Sunday, April 09, 2017

Ile Grande - seeing things for what they are

I recently visited Ile Grande off the coast of Cotes d'Armor, although not really an island as joined by a bridge over the tiny separation from the mainland. It is very built-up in the centre, but the 7km coastpath offers a touch of wild landscape and great views, like the Ile Aval, Apple Island, the Breton Avalon. Ile Grande was once one of the most important sources of granite in Brittany and the largest coastal extraction site. The much-prized building stone was used from the 14th century onwards in works like the magnificent cathedral of Tr├ęguier and, later, the famous viaduct of Morlaix. The heyday of quarrying was in the second half of the 19th and early 20th centuries, when the island and the surrounding uninhabited islets were exploited by more than a hundred quarrymen. A modern sculpture honours the profession of stone-cutters.
When I walked from the harbour of St-Sauveur northwards, at low tide, I was soon presented with a gleaming stony promontory and slightly puzzled to see what appeared (without my glasses on) to be a ruined chapel, clearly outlined against the bright blue sky. Nowhere had I heard of or read about such remains on Ile Grande, but my immediate instinct was to walk out there to experience the remote spot that had once attracted holy men. My spirit of place hat still sits firmly on my head. It is of course a form of romanticism to be irresistibly attracted to long dead churches, abbeys and chapels, to feel the motivation of their founders in the landscape and align oneself with the simplistic concept of an isolated primitive life.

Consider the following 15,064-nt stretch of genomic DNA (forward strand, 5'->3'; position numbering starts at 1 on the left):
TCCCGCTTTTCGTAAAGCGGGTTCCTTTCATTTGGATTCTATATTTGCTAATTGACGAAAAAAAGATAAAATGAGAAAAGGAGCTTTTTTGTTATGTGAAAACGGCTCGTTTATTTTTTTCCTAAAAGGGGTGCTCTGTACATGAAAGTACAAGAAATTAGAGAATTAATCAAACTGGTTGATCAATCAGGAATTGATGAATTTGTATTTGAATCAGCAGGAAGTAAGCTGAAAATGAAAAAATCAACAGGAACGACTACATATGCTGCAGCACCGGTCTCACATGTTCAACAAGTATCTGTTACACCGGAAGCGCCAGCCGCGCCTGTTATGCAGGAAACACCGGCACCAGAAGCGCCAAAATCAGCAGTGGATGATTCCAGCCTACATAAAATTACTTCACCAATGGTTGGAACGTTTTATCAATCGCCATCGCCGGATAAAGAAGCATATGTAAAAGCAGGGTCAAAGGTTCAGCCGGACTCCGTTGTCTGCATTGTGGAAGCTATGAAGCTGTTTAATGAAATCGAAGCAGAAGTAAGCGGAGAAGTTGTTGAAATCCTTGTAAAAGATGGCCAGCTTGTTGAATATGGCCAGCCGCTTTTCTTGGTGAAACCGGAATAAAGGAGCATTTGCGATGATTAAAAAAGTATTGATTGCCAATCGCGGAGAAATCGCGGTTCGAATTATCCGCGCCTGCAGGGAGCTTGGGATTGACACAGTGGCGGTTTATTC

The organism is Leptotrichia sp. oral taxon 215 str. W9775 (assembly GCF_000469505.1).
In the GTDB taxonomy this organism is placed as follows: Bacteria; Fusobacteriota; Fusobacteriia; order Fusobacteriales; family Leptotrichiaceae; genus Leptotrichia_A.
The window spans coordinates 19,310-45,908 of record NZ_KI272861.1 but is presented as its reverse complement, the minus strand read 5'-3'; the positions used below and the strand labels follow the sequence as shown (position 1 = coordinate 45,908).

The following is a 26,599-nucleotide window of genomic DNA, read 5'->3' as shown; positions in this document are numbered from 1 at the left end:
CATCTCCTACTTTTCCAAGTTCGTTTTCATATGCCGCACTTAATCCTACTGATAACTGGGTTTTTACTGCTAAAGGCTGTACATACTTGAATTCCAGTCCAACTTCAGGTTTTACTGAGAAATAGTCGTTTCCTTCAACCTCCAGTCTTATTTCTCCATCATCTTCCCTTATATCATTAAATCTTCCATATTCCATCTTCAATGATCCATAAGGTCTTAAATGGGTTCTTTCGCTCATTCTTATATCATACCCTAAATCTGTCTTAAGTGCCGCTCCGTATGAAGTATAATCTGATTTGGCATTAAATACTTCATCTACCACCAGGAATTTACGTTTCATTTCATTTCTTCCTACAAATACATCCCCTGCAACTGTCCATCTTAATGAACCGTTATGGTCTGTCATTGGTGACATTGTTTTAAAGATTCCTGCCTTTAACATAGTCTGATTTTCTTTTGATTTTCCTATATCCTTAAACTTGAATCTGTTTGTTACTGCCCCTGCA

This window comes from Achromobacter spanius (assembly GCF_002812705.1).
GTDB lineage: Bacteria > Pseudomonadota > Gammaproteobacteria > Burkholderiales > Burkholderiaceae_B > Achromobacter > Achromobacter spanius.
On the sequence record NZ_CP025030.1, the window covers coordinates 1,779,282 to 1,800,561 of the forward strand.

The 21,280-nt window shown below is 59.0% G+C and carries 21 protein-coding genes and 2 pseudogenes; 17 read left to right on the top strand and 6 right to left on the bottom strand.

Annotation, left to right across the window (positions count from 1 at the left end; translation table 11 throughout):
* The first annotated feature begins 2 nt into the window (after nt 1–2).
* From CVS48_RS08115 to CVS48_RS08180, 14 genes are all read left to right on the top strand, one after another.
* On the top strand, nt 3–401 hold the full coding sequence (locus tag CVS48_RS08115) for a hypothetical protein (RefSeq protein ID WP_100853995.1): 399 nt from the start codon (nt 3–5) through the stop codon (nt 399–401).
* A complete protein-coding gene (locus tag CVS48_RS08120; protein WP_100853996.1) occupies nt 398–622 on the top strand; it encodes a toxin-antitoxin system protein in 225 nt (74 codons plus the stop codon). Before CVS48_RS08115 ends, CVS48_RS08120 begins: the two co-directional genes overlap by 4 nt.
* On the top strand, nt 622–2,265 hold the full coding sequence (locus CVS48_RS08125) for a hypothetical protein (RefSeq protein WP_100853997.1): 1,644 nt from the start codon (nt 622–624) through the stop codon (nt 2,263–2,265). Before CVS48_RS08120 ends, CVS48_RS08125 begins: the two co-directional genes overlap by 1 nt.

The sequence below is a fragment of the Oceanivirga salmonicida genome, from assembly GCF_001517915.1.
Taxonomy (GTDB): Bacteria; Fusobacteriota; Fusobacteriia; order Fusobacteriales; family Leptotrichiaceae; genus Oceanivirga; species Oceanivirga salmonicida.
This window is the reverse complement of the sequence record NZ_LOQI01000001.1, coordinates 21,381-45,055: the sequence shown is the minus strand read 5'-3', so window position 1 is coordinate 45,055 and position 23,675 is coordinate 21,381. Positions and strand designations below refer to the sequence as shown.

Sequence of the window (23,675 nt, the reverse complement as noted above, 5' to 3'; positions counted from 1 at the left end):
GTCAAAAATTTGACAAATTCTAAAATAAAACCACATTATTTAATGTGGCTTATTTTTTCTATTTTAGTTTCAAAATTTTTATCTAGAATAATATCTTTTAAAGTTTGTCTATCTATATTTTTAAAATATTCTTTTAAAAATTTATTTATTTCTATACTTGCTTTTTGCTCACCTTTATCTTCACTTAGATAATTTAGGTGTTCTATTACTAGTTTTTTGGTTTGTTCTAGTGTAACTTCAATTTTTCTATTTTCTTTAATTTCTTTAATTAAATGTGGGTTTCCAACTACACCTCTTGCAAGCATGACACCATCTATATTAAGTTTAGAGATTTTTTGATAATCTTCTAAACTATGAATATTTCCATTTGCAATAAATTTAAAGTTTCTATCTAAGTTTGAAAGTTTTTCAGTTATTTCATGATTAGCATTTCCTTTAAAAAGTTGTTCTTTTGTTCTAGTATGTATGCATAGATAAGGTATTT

I did not have to walk far before before realizing that it was no chapel, and after clambering over rocks and then following the beach to reach the site, the remains were obviously dwellings of some kind - houses of quarry-workers was a reasonable assumption. I sat there for some time, thinking about my own reactions and whether I would have set off along the peninsula on a very hot day when I was already tired and keen to finish my excursion if I had seen or known that the ruins were housing. Is that too prosaic a purpose? Why should one be prompted by one assumption and not the other? The longer I stayed there the more I realised that the quarry-workers would have been far more in harmony with the landscape and known its every nuance rather better than a cell of monks fasting and praying away.
In fact later research revealed that the buildings were seaweed-gatherers cottages originally, then used as shelters during the main quarrying period and later converted into a youth hostel, which was destroyed by German target practice during WWII....

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